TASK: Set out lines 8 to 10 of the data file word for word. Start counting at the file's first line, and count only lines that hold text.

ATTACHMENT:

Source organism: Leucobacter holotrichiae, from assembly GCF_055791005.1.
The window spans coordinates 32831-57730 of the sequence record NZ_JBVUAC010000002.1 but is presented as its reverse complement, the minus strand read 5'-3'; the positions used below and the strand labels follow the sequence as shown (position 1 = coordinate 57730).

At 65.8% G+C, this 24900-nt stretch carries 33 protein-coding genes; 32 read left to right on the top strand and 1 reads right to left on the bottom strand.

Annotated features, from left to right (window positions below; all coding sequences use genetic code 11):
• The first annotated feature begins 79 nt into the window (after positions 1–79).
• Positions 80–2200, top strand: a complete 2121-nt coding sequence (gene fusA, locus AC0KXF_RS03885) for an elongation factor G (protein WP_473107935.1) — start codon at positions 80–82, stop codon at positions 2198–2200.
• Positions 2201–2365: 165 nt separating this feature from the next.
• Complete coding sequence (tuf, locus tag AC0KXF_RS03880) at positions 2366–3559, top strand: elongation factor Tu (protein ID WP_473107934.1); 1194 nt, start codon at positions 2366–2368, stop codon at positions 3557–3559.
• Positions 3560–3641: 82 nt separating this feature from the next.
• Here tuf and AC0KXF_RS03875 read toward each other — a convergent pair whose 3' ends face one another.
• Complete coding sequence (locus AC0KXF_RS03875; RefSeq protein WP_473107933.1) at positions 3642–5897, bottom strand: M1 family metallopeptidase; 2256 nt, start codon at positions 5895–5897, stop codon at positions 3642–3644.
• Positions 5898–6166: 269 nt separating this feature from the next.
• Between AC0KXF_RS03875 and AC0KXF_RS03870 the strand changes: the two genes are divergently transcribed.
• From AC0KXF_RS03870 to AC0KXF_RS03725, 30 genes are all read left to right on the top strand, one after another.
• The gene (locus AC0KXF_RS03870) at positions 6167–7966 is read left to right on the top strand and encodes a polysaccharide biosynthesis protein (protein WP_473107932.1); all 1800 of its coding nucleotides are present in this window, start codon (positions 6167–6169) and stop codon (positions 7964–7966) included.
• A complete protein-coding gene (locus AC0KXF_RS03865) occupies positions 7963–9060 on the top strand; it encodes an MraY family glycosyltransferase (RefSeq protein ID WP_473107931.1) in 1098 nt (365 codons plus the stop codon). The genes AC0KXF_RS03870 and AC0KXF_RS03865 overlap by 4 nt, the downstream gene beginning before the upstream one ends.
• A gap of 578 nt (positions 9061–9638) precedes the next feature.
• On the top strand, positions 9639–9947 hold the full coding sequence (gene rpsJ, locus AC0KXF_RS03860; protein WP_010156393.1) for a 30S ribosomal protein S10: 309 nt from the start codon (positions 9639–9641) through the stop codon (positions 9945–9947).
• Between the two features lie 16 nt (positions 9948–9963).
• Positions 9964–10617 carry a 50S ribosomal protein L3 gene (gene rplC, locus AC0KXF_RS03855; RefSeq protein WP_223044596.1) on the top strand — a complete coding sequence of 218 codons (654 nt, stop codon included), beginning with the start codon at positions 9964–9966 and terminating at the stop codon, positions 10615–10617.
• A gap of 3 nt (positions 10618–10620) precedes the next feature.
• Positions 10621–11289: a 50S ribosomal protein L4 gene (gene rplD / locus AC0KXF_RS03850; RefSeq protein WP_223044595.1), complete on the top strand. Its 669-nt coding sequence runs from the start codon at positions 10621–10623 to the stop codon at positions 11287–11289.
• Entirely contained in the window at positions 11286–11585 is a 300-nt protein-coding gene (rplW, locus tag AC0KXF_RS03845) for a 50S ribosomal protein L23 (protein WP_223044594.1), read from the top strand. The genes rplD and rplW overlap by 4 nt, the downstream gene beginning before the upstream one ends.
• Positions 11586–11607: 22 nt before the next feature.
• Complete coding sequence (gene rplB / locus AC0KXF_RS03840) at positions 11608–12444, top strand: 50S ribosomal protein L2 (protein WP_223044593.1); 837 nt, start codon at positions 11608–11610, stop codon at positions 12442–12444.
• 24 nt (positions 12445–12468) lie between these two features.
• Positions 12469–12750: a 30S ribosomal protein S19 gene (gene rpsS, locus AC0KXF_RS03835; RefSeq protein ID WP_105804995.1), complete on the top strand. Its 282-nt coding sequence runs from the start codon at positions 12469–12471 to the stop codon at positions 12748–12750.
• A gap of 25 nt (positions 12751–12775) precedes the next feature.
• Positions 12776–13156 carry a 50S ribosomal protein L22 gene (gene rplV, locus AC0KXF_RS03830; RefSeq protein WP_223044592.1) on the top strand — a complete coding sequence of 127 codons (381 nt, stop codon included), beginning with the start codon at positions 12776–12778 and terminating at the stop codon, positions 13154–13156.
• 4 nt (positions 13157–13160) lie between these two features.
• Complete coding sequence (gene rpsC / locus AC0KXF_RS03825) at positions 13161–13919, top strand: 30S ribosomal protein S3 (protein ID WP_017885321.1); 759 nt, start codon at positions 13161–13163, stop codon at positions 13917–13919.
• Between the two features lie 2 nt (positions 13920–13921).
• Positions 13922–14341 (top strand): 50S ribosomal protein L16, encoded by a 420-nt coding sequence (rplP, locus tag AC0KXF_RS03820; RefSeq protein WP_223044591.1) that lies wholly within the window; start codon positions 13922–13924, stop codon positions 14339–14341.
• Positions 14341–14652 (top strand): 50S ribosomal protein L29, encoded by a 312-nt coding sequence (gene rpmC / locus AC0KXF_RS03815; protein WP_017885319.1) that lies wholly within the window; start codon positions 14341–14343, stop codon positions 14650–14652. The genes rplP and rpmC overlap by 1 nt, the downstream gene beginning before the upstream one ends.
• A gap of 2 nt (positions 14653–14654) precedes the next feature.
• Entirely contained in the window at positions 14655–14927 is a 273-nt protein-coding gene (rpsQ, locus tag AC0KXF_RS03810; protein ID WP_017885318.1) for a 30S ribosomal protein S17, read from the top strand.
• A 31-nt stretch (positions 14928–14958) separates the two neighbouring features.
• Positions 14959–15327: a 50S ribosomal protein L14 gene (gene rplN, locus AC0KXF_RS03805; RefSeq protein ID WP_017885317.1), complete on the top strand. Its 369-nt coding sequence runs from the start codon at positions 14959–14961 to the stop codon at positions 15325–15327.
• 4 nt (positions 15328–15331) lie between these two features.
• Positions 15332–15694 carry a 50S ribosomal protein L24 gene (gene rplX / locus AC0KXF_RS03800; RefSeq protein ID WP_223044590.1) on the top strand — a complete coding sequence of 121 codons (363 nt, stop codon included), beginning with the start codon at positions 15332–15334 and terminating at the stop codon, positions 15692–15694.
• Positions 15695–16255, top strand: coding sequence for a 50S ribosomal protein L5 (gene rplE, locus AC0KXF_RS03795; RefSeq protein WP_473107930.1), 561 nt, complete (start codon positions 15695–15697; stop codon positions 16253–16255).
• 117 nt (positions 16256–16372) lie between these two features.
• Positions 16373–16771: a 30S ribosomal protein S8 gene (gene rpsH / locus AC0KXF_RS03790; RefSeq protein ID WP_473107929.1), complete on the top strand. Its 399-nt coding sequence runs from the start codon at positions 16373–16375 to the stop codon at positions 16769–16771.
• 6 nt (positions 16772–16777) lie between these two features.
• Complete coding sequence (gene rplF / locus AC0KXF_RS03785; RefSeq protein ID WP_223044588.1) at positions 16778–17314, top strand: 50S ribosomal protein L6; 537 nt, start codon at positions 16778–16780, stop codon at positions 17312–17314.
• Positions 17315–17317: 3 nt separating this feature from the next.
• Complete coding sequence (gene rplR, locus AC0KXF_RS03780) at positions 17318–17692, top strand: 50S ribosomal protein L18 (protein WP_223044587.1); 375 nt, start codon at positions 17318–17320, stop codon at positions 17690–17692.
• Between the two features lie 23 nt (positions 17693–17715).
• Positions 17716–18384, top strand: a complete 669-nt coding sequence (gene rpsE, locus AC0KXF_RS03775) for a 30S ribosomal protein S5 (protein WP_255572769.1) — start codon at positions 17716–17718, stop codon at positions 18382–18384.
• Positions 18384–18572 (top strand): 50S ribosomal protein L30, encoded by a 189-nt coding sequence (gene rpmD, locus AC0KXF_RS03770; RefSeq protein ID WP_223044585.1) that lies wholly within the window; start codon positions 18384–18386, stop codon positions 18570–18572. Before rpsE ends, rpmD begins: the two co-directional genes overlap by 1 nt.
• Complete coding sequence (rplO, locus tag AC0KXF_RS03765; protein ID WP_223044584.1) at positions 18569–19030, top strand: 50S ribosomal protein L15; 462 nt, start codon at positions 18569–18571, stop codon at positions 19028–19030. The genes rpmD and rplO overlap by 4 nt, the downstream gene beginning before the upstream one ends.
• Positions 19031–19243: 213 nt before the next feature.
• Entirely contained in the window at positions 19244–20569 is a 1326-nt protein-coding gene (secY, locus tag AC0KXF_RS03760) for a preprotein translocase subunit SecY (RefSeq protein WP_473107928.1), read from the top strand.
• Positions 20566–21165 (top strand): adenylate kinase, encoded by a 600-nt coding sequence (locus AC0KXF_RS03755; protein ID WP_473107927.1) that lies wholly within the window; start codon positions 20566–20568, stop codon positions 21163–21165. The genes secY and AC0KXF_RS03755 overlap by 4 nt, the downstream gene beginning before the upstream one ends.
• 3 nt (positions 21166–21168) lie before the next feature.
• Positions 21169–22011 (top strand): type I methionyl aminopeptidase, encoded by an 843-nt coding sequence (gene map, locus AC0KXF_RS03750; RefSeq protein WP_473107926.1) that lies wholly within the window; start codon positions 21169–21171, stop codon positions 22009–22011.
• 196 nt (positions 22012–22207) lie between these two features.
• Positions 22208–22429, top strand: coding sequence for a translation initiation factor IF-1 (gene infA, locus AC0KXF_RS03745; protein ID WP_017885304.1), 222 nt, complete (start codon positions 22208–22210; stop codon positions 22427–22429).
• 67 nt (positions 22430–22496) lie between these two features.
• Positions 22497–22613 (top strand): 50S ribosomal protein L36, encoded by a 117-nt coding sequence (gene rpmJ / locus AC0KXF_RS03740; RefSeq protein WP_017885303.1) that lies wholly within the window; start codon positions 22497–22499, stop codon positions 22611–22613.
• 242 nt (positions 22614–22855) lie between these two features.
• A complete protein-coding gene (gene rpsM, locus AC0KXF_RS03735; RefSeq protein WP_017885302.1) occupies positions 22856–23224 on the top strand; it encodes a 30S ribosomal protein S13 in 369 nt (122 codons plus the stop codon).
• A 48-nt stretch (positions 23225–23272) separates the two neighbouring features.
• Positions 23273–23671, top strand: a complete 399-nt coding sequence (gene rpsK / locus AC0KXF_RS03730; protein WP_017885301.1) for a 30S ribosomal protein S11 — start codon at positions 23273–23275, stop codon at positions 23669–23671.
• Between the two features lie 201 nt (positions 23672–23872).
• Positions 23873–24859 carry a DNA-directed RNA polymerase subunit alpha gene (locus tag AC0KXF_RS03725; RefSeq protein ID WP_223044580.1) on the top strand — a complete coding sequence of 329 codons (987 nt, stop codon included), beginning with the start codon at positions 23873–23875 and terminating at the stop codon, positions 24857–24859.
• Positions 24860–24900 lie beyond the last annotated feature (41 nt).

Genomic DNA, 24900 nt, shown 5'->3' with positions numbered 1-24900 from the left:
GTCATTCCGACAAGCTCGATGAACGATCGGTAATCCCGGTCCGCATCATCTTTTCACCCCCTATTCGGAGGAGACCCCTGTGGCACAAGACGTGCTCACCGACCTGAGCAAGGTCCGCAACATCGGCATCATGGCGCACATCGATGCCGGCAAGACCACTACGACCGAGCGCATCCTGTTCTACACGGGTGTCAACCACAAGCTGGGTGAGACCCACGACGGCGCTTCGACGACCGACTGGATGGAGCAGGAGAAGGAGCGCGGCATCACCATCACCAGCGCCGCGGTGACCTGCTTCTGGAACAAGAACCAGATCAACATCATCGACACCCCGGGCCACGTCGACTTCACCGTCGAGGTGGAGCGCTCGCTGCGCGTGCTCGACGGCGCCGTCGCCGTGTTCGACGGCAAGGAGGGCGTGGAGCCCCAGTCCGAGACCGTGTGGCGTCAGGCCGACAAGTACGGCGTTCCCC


• Complete coding sequence (tuf, locus tag AC0KXF_RS03880) at positions 2366–3559, top strand: elongation factor Tu (protein ID WP_473107934.1); 1194 nt, start codon at positions 2366–2368, stop codon at positions 3557–3559.
• Positions 3560–3641: 82 nt separating this feature from the next.
• Here tuf and AC0KXF_RS03875 read toward each other — a convergent pair whose 3' ends face one another.